Later on Wednesday CEO Robert Eckert of Mattel, the world’s largest toymaker, testified before a US congressional subcommittee on toy safety, and admitted that his company, plagued by the recall of millions of Chinese-made toys containing lead, could have done a better job ensuring product safety.
He didn’t exactly accept full responsibility (“We were let down, so we let you down,” Eckert said, referring no doubt to the Chinese manufacturers who didn’t comply to North American standards), but Mattel has pledged to ramp up testing of all its products, including testing of every production run of finished toys before they hit shelves.
Not surprisingly, Eckert’s pledges and quasi mea culpa didn’t impress everyone, but the Street was suitably moved enough to push Mattel’s stock (NYSE:MAT) up by about 5% on the day; since its low point two days ago, the stock is up about 10%.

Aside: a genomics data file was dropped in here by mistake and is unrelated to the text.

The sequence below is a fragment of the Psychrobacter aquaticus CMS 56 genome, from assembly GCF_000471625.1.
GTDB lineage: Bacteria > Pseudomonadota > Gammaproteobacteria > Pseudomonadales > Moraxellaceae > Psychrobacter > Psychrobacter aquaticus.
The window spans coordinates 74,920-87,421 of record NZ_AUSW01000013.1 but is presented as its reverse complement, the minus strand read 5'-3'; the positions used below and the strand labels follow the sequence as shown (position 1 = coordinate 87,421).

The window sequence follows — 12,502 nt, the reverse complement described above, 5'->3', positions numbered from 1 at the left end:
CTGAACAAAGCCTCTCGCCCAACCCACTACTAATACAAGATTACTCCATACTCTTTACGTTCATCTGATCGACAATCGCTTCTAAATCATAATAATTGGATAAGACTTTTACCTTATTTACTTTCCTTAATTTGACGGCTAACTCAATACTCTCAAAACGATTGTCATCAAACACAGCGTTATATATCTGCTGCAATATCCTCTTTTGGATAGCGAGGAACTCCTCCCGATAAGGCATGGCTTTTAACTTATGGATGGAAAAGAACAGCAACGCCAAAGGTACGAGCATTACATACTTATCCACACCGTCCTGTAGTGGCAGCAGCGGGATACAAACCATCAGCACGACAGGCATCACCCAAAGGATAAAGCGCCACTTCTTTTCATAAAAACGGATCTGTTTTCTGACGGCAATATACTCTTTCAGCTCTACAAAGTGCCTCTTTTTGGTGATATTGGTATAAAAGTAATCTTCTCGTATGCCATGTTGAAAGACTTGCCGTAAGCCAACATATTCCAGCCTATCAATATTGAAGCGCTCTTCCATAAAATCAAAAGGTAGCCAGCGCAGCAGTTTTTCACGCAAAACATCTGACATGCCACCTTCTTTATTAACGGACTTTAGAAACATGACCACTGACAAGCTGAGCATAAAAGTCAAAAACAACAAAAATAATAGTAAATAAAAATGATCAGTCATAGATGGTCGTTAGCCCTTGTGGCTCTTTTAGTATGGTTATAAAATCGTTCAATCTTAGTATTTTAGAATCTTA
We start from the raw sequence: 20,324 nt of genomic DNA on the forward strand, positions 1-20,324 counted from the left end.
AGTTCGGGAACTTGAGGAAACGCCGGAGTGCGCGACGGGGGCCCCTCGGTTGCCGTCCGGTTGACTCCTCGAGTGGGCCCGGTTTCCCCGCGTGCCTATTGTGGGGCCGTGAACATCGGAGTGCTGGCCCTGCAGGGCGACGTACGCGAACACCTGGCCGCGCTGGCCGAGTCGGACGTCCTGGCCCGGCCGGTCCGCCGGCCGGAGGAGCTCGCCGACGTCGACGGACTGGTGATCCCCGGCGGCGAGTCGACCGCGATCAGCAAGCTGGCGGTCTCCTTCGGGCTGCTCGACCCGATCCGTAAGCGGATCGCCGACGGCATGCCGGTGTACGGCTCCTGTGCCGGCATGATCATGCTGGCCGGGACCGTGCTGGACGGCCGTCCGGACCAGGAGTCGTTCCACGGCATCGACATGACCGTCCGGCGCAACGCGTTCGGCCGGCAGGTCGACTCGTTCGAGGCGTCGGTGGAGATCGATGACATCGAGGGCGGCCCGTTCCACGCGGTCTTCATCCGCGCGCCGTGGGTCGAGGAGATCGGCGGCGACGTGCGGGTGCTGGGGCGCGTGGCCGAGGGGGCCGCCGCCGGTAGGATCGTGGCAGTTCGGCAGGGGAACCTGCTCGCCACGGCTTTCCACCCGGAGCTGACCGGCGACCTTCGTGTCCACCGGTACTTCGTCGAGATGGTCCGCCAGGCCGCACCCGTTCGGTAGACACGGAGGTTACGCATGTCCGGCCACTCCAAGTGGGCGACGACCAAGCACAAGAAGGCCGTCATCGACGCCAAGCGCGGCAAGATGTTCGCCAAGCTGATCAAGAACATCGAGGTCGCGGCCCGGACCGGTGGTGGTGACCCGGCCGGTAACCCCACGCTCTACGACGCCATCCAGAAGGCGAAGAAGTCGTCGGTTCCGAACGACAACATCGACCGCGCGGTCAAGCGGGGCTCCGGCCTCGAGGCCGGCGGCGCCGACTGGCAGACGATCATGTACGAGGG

Say what you will about Eckert’s phraseology, but in money terms that’s a pretty good apology.
Another thought: even when times are tough, doting parents will still scrape together enough cash to buy Little Johnny and Judy toys when Christmas rolls around. Why not? In the big scheme of things, toys (the leadless ones, mind you) are a relatively cheap way to bring lots of joy to tiny tots. The upshot: toy stocks tend to do well during recessions. If you think one is coming (see Sept. 7 post below), then there could be worse places to be.
No doubt some in the market see Mattel’s current troubles as a buying opportunity.